Archive for: #ManicMamaMonday

Weeks 1-5 of Motherhood

Welcome to Monday – and the first #ManicMamaMonday post here on Everything in Particular.  I chose to add a weekly post about motherhood because as the last five weeks have showed me, motherhood is hard.  It’s a bit easier, though, when you have a community of other mothers who have gone before you on, or are going through with you, the journey of being a mom.  My first month of being a mom has had numerous ups and downs…it’s been a huge roller coaster ride.  What’s helped me is knowing that I am not alone, that what I’m feeling, good or bad, is normal, and that things will get better.  So, I’m here to share my experiences with you, in the hopes that I can help at least one other mom in her journey.

Reaghan Grace was born at 41 weeks, exactly, and boy, was I ready for her to be here.  I didn’t want to be pregnant anymore, but it was more that I was so ready to hold and kiss and love my baby girl.  Labor and birth were fairly uneventful, and we had ourselves a healthy baby girl.  She was {and is} beautiful – absolutely the cutest baby I’ve ever seen {and yes, I readily admit I’m likely quite biased}.  I was thrilled to hold her and kiss her.  Zach was by my side the whole time.  I was crying and smiling – he was smiling quietly – we were both amazed the thrilled.  Before long, it was time for Reaghan to be examined by the pediatrician and wrapped and brought back for her first meal.  Let me say, breastfeeding is hard.  It hurts, it’s challenging to get a good latch {who knew such a thing existed?}, and you’re always questioning how well it’s going.  Am I producing enough milk?  Is my baby getting all that s/he needs?  Why don’t I love this more?  It seems that all the moms we see in popular culture and the media love breastfeeding – and they make it look easy.  I’m here to tell you that it’s not easy.  My advice?  Get help.  Take the help offered at the hospital.  Go to any breastfeeding support group at your hospital or in your area.  Know that it does get better.  I don’t think I caught my stride and really ended up somewhat comfortable breastfeeding until some time after week 3 {and, I still don’t enjoy it – and that’s OKAY!}.  It wasn’t as painful and I was getting into some sort of rhythm with it.  My biggest piece of advice, though?  Do what’s best for you.  My OB told me {when I was in for an emotional evaluation in week 3 – more on that in a bit} that “no baby ever died from eating formula.”  In context, what she was saying was that it’s okay to feed formula if you need to.  Your baby will be okay and you aren’t doing anything wrong.  If you decide that breastfeeding isn’t for you, that’s okay, too.  Do what’s best for you and your family.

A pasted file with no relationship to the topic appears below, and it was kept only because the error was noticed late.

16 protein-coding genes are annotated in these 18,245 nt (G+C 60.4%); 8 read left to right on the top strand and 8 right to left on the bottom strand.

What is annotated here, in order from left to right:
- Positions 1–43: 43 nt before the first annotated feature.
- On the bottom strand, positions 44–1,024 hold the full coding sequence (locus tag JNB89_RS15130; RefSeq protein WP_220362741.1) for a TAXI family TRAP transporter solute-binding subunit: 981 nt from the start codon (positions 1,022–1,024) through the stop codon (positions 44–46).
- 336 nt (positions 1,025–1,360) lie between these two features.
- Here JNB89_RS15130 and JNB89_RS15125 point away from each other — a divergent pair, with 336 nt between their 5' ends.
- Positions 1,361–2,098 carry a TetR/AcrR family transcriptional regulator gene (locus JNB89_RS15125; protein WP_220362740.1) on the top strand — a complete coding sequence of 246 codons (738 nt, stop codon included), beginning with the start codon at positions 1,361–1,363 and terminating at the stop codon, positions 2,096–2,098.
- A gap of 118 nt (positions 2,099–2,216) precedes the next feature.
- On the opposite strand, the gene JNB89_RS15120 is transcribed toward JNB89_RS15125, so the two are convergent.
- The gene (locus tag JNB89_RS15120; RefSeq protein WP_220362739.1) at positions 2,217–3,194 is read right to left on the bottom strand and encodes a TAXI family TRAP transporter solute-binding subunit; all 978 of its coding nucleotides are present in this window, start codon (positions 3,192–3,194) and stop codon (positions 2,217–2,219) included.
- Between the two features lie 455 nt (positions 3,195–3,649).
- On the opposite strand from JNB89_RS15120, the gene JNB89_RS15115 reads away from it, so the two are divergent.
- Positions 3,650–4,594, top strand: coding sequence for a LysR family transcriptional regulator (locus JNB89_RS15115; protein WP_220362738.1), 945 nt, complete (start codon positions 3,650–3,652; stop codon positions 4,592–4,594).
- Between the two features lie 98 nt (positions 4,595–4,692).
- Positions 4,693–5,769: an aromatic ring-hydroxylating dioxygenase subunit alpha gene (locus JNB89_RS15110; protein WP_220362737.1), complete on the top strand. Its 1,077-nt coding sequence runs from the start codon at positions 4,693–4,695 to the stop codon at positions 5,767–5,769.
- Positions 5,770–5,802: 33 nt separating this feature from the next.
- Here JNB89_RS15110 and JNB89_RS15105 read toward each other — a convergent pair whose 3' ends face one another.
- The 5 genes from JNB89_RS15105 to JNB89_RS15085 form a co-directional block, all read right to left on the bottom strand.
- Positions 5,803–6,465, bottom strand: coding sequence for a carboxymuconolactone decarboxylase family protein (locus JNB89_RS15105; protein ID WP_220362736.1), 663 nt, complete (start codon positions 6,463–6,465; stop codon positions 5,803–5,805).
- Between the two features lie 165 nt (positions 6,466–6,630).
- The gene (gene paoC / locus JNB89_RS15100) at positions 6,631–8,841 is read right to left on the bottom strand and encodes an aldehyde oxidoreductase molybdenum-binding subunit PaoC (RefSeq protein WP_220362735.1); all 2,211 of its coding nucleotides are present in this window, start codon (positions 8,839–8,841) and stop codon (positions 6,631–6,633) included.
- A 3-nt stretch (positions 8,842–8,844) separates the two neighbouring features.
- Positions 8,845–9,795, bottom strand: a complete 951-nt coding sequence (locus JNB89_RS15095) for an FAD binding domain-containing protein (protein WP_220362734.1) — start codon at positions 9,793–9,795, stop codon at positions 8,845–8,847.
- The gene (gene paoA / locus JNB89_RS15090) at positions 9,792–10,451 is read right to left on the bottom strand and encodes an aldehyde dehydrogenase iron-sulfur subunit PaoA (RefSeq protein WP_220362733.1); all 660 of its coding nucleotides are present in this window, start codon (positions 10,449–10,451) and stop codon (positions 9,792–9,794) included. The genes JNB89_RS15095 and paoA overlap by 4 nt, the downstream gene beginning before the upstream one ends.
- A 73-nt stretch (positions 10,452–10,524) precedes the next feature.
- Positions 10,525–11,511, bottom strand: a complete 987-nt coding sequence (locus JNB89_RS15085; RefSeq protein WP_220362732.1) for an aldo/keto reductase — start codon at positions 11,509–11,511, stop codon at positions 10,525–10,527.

Another huge obstacle to motherhood?  Sleep deprivation.  That is likely the biggest problem faced by new mothers.  Let’s face it – it’s a form of torture for a reason.  Add in the swinging hormones and you’ve got yourself a recipe for emotional disaster.  I couldn’t sleep in the hospital – I was wired.  I wanted to know what was going on with my daughter.  I was uncomfortable and in pain.  I heard every noise and sound.  I closed my eyes, but didn’t sleep.  By the time we got home, I was exhausted.  Thank the Lord I had my mother and husband to help me.  I would not have made it had it been just me in the that first week or two.  I struggled at home.  I felt like I had to learn how to care for my daughter all by myself, without help, because that’s how it was going to be:  my mom would go home, my husband would go to work, and I would be home with the baby.  I hadn’t slept in three days and I hadn’t LET myself sleep in three days.  I was miserable.  Once my husband and mother held a minor intervention when I broke down in hysterical tears, I slept.  They were there to help.  Zach and I are a team.  I don’t always have to do it by myself.  And, right now, while there’s help, my goal needed to be as much on recovering and taking care of my basic needs so that I COULD care for my daughter the way she needed to be cared for.  One truth new moms need to hear:  YOU CANNOT CARE FOR YOUR BABY IF YOU DON’T TAKE CARE OF YOURSELF.  Drink water, eat food, take a shower and rest whenever and however you can.  Sleeping when your baby sleeps, at least in the beginning, is a joke.  I’m calling it.  You are getting used to their baby noises, listening to their breathing and you’re so hyped up waiting for your baby to “do” something, that sleep does not come easily.  I get it.  But rest quietly if you can.